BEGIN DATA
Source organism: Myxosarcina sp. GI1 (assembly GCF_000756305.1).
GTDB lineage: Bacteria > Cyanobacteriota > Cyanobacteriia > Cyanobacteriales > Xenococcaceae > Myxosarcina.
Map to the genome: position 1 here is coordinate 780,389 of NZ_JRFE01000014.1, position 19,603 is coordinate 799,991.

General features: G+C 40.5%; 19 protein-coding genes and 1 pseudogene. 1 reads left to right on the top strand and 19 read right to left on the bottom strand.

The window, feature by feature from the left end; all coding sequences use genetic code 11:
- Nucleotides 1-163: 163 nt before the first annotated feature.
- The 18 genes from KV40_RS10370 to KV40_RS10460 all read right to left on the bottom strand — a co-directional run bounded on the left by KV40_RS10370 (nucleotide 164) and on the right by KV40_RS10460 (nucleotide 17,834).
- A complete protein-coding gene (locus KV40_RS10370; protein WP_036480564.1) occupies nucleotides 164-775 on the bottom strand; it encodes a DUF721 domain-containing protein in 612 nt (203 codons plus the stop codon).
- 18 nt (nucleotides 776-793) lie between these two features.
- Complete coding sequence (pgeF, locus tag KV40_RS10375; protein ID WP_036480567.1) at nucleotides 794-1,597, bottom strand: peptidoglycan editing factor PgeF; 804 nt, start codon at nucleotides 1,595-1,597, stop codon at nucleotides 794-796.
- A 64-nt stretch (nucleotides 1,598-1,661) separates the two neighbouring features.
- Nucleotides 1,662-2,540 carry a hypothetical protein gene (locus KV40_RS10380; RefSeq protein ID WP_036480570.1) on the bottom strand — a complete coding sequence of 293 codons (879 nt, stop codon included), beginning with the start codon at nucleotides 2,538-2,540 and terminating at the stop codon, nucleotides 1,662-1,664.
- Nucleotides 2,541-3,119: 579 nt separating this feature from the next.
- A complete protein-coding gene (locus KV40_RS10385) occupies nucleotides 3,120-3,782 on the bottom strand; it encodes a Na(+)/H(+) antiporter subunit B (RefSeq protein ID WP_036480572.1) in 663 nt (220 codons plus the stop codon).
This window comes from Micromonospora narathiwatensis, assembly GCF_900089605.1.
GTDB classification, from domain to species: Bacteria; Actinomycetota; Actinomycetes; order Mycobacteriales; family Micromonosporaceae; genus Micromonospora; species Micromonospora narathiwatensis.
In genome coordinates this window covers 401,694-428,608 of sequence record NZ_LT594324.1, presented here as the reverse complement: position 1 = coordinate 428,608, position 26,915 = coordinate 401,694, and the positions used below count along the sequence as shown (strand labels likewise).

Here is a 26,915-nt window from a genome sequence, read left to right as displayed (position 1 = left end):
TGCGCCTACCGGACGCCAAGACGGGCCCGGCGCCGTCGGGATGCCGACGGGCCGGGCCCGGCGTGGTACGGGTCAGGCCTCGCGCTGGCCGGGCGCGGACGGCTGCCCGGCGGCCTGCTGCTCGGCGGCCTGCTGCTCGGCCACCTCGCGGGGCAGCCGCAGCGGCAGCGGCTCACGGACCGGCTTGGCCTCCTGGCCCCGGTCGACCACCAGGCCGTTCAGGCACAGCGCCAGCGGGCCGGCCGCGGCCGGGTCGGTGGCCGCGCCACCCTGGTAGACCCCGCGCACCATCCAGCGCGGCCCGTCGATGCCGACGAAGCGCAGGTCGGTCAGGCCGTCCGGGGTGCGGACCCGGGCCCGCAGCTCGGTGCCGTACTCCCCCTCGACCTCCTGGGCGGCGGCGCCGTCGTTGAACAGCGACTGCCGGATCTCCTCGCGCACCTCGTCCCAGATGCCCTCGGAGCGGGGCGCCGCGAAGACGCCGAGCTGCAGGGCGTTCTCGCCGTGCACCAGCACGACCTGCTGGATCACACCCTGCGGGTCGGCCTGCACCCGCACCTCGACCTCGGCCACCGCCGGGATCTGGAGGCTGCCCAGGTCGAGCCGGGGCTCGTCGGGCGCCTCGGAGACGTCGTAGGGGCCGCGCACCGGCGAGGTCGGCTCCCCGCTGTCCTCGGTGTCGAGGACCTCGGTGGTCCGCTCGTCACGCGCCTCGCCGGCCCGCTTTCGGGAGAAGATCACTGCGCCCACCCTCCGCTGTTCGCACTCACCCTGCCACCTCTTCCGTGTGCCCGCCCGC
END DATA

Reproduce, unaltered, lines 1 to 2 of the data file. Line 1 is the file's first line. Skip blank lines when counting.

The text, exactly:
Source organism: Myxosarcina sp. GI1 (assembly GCF_000756305.1).
GTDB lineage: Bacteria > Cyanobacteriota > Cyanobacteriia > Cyanobacteriales > Xenococcaceae > Myxosarcina.